Adi Shankar, the producer of Netflix’s Castlevania, says his upcoming project, Superman Vs. The Ku Klux Klan, has been indirectly energized by Bill Maher’s put-downs of comic book culture and comments about the late Stan Lee.
Shankar said the firebrand comedian’s appraisal of comic book culture as an example of “using our smarts on stupid stuff” was a welcomed jolt because it underlined the importance of burnishing the legacy and celebrating the pioneers of “nerd” culture to disprove the opinion that Maher expressed.
“The comic-book/video game industry needs our Shakespeare in Love we need our Capote and Finding Neverland,” Shankur said, referring to acclaimed dramas that turned writers into screen characters. “The founders of nerd culture must be celebrated as much as the franchises they have given birth to. It’s our history. We also need to tell stories about how these myths have had a tangible impact on our material world. That’s where Superman vs KKK comes in.”
Last month, PaperChase Films (The Kindergarten Teacher, Skin) announced that Shankar would partner with the company and Marc Rosen (Sense 8, The After) to develop Superman Vs. The Ku Klux Klan, based on the book of the same name by Rick Bowers.
The story tracks the post-WWII resurgence by the Klan, which often acted while law enforcement turned a blind eye. This true-to-life story follows Stetson Kennedy, who infiltrated the Klan in 1946 and, in an unlikely alliance, worked with the Anti-Defamation League and the producers of The Adventures of Superman radio show, to expose the cult’s activities.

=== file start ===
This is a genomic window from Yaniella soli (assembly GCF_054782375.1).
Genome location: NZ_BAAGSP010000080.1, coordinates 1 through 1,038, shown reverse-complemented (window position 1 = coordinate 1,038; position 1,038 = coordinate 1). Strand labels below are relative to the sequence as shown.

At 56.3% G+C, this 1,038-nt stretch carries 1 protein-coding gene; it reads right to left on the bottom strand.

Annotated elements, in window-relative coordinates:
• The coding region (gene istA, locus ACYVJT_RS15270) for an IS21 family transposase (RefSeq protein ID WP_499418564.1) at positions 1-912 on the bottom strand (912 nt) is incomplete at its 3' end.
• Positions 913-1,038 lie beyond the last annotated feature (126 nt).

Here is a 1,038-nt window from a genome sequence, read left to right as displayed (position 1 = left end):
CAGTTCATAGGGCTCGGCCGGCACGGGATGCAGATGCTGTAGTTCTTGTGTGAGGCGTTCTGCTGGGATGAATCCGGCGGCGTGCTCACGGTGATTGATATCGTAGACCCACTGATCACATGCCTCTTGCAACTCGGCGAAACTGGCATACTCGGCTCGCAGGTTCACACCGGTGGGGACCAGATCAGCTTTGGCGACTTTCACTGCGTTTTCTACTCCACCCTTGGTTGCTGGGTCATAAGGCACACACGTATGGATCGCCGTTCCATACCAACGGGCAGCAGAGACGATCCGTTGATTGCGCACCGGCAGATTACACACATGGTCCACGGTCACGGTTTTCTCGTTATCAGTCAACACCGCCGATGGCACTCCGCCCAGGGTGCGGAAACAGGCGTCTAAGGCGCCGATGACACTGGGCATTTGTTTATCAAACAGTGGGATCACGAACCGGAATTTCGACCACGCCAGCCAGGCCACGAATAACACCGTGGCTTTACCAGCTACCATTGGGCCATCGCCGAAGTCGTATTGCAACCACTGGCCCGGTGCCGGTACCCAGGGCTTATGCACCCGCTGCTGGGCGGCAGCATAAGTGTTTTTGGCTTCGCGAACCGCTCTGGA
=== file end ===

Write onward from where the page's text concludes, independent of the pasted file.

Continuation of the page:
Shankar’s Castlevania has been renewed for a third season and has been a success with fans of the video game. Shankar is also know for his unauthorized “Bootleg Universe” productions, such as Power/Rangers, the popular 2015 which ran into copyright issues and was pulled down online.
Despite the clouded fair-use issues, Shankar sees himself as a champion of making entertainment with strong moral messages. He said those messages historically inform many comics and video games and are needed now more than ever.
“Fandom was built on a blueprint of mortality and the stories of people grappling with godlike power are more relevant now in the age of limitless technology than before,” said Shankar.
He added: “Superheroes operate outside the scope of law and offer us hope that someone will rise up and protect us when government and other institutions cannot or will not. This story shows the power of the superhero mythology and it’s tangible impact on the physical world.”
Shankar said the radio shows are public domain so there will be no trademark issues with Warner Bros or its DC Entertainment division, which this year is celebrating the 80th anniversary of Superman, its signature property.
This month is also the 40th anniversary of Superman, the Warner Bros. classic starring Christopher Reeve, and first of seven Man of Steel films released by the studio. The most recent was the 2016 film Superman V. Batman: Final Justice although the character was back in action for Justice League, last year’s superhero team-up film.
The broadcast history of Superman has already reached the screen as the basis of a dramatic film. The Focus Features film Hollywoodland was released in 2006 with Ben Affleck portraying George Reeves, the star of the 1950s television series Adventures of Superman and the victim of a fatal gunshot wound in 1959. That film was titled Truth, Justice & The American Way but the title was changed due to copyright issues raised by Warner’s DC Comics.
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